[Twisted-web] Session class

Maarten ter Huurne maarten at treewalker.org
Wed Oct 1 07:31:13 EDT 2008


I was looking at twisted.web.server.Session recently and the way session 
timeouts work.

The values of sessionCheckTime and sessionTimeout are not tied together in 
any way. This means that if you increase the sessionTimeout, session expiry 
is checked uncessarily often (although one check per 30 minutes is not 
likely to become a performance problem). In the opposite case, sessions 
with a short sessionTimeout will not be expired faster than the 

The Request.getSession() method does not check whether the session has 
already expired. Also, it calls Session.touch(), so if the session was past 
its sessionTimeout but before the sessionCheckTime, it will be revived.

None of this is a critical problem, but it does feel a bit strange. Is the 
current design motivated by something I haven't understood yet, or is it 
something that works well enough in typical use even though it has some 
unexpected special cases?

While reading the implementation of Session, I was wondering about the 
security aspects of it.

Currently, Request.getSession() returns a cookie that is not marked as 
secure, even if the request was made over HTTPS. This means that for 
example someone in control of a WiFi access point can trick the browser 
into sending the session cookie unencrypted. Is this indeed the case? And 
if so, what is the way to fix it: should people requiring secure cookies 
avoid the Session class, or should a notion of a "secure session" be added 
to the Session class?

I was also wondering about the session UID. This UID is generated from a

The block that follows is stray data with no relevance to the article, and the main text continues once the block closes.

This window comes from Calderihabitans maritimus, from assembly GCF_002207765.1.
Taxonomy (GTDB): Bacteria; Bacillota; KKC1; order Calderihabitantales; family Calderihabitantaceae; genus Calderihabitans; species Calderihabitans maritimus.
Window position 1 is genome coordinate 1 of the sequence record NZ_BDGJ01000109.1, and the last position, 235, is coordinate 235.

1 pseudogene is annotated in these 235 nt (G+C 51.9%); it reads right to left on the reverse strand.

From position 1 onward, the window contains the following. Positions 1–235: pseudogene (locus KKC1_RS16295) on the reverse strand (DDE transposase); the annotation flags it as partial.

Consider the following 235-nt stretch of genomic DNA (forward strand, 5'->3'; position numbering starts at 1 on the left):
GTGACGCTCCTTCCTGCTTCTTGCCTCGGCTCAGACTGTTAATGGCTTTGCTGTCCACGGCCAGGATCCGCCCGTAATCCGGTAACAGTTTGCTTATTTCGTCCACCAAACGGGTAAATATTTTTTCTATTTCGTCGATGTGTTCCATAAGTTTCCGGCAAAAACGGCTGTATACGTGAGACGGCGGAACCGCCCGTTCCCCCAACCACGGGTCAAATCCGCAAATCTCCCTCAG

random number (from Python's Mersenne Twister) and a counter. Then an MD5 
sum is computed over the string representation of both. If the same Python 
process uses the same random generator (global instance from the "random" 
module) for outputting non-hashed values as well, an attacker would be able 
to learn the current state of the random generator and predict the next 
random number. Since the counter is also predictable, guessing the next 
session UID would be simple.

Is the UID intended to be secure, or is it only intended to have a low 
chance of collisions with other UIDs?

If it is intended to be secure, one way of fixing it would be to use a 
secure random generator for generating the UID. However, secure random 
generators depend on external entropy, which might take some time to 
acquire. This would make the UID generation a potentially blocking 
operation, which would require Request.getSession() to return the session 
via a deferred instead of directly.

A possible way to reduce UID predictability is to instantiate a random 
generator which is used only for creating UIDs, instead of using a shared 
instance. Since all outputs based on these random numbers are hashed, it 
will be much harder to predict the state of the random generator. My crypto 
knowledge is not sufficient though to say whether this would make it secure 
or just less insecure.

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